Alas, neither Big Mike, Jeff, nor Lester are in this episode, which is a big letdown for this Jeffster fan. Also missing in action is Devon Woodcomb, “Captain Awesome”. Since all four actors are still in the opening credits, I know they’ll be back, but this episode felt a little light without them.
“This whole sleepy/confusion thing? That’s digital sex right there.” —Morgan
However, any comedy slack was amply taken up by Josh Gomez, whose Morgan Grimes is becoming a complete scene thief. Virtually everything Morgan chooses to do or say is hilarious, from overpacking for a mission (“Sunblock! We need sunblock!”) to taking over Chuck’s “sext” life, sending provocative photos to Sarah to help keep their romance alive. And Morgan brings a whole new slant to the glamour of spydom—who worries about budgets? James Bond never had his Astin Martin repossessed, but then, he didn’t have to rely on Morgan. Surprisingly, Yvonne Strahovski pulled out some physical comedy chops of her own, awkwardly posing for sexy photos to send to Chuck. While I wasn’t crazy about this sub-plot (sexting is solast week), I could live with it (although if Sarah ever finds out Morgan was looking through her pictures, he will die a slow and painful death).
“Honey? Is this the gun you were looking for?” —Chuck
The best part of the show, however, remains the love story between Chuck and Sarah. The common wisdom in Hollywood (which I vigorously dispute) is that once the sexual tension between two characters is broken, they become boring. Such is not the case, or at least it does not have to be. Firefly and The Officehave shown us happy couples which maintain the sizzle just fine; in this fourth season opener, we see that Chuck and Sarah as an established couple have just as much sexual tension, and twice the warmth, as they did last year when they were just pining. The opening scenes of them as a couple were hilarious—one the one hand, you have Chuck the happy house-husband treating a missing gun like a missing toothbrush, as Sarah packs for a mission. On the other hand, you have Sarah parodying every Bond beauty ever, as she shows off those legs while packing knives in her thigh-highs, with wind tossing her blonde hair. This was a wonderful marriage (you should pardon the term) of cozy domesticity with international-spy glamour. If the rest of this season shows us the same combination of sexual heat and sly comedy, Chuck may well actually improve on its ratings. Which it desperately needs to do, to survive.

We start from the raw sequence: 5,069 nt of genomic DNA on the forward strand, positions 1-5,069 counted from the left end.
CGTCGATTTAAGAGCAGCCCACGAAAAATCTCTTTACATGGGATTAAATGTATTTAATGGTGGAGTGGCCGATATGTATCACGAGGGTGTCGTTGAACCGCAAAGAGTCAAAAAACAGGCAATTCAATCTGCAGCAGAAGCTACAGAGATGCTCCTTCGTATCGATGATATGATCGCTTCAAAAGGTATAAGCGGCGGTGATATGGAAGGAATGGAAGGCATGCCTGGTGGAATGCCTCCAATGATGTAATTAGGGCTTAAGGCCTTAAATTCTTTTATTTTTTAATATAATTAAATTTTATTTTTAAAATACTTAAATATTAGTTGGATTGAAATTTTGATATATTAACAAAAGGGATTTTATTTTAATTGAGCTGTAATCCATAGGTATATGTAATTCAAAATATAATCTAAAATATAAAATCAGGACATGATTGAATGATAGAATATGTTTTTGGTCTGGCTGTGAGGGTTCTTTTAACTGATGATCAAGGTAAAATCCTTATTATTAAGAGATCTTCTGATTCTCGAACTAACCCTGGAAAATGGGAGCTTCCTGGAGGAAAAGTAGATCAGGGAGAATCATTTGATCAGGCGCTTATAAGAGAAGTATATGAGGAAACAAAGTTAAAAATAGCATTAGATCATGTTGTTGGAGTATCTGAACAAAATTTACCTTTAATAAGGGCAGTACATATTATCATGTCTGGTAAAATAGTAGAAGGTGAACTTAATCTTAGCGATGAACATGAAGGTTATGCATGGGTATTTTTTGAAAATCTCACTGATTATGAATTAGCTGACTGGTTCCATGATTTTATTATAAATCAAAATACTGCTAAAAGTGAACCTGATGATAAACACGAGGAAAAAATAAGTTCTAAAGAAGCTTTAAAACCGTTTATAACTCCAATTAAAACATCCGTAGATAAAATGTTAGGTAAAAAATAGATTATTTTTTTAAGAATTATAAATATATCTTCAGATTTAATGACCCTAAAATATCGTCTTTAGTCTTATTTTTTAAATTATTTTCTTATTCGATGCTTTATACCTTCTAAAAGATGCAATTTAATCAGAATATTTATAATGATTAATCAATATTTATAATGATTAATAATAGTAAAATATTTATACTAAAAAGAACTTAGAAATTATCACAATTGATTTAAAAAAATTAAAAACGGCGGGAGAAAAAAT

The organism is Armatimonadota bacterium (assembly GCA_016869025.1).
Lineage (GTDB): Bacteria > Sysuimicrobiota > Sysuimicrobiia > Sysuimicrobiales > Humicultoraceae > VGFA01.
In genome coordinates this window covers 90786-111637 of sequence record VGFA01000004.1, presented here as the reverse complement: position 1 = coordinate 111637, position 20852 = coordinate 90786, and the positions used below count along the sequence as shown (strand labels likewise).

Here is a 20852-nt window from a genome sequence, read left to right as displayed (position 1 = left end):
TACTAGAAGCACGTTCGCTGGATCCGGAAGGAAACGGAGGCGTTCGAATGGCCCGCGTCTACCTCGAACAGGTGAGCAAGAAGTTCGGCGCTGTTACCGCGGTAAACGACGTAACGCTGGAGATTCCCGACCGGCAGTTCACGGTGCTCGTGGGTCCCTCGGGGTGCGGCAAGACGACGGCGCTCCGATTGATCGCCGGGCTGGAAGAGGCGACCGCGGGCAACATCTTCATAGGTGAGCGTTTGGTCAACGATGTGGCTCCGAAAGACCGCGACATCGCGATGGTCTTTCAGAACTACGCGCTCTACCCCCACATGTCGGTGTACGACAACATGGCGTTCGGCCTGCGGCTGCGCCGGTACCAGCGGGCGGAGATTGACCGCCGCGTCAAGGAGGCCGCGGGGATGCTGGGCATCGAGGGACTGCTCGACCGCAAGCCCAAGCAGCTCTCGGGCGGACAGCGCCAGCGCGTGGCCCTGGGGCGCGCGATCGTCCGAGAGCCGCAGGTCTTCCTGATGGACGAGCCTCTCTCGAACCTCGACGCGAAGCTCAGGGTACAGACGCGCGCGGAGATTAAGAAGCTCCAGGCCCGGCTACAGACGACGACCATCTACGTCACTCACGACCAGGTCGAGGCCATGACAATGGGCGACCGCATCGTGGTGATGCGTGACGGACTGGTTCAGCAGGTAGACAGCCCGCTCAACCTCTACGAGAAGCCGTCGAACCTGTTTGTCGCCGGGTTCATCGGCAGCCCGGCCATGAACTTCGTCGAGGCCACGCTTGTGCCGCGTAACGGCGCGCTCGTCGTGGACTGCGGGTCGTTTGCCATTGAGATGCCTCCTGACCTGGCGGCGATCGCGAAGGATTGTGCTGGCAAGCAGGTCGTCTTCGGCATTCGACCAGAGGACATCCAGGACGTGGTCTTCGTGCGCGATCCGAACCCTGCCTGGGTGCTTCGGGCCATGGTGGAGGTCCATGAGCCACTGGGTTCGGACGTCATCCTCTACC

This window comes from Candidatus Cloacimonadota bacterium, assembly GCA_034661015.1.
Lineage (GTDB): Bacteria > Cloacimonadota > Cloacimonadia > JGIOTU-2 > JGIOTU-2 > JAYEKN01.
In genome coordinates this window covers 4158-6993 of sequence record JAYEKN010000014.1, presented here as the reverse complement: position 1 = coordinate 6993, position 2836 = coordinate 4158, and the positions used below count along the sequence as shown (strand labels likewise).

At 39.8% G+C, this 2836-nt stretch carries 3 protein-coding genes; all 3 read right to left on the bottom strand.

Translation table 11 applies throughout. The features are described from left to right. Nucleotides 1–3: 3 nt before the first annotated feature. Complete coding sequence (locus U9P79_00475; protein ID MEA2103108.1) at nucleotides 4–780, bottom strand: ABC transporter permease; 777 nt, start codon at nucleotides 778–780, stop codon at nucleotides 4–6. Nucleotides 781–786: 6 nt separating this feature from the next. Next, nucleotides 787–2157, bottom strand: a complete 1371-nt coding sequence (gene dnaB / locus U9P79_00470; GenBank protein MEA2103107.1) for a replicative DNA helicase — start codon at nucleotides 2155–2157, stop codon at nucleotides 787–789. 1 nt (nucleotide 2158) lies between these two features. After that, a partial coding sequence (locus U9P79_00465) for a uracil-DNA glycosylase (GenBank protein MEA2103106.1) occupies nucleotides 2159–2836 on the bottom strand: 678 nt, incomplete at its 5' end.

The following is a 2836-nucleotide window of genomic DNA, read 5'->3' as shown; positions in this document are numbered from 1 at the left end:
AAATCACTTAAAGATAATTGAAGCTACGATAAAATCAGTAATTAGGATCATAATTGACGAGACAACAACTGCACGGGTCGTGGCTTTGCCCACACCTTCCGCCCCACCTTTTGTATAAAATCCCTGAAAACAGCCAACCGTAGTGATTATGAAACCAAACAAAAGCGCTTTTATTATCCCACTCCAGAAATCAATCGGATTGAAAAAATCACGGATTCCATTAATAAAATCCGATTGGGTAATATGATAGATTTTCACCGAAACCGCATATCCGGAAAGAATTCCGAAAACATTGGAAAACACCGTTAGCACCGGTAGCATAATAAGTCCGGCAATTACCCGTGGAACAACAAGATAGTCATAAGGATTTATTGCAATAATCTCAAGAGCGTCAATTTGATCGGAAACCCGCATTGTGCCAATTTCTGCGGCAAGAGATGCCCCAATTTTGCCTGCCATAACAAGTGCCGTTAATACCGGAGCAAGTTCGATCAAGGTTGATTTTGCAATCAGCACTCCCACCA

If it lasts another season, or more, it will be because the team behind Chuck is putting everything it has into it. There are moments that don’t quite gel, as would be the case in any show, but there are far more instances where the writing team has gone farther than it had to, dug deeper than it had to, to bring the funny, the pathos, the drama, and the irony to this show. It’s so much better than it has to be, it ought to be on cable.
“It’s not worth losing you. Any of you.” —Chuck
Chuck came in at a bit over 6 million viewers, for a 2.1/6 share. This put it fourth in its timeslot, which is unfortunately true for most of its run. These numbers are down from its Fall 2009 season premiere. Bad as they are, however, they’re probably about as good as NBC could expect for a show going up againstMonday Night Football. Chuck skews heavily towards male viewers, so it is reasonable to suppose that a big chunk of its audience was watching New Orleans beat San Francisco. We can’t count on that excuse every week, however, and I am afraid Chuck will have another uphill slog this year against sluggish numbers. Necessity is the mother of re-invention, however, and it appears that at least the producers are taking the problem seriously with the new structure of this series.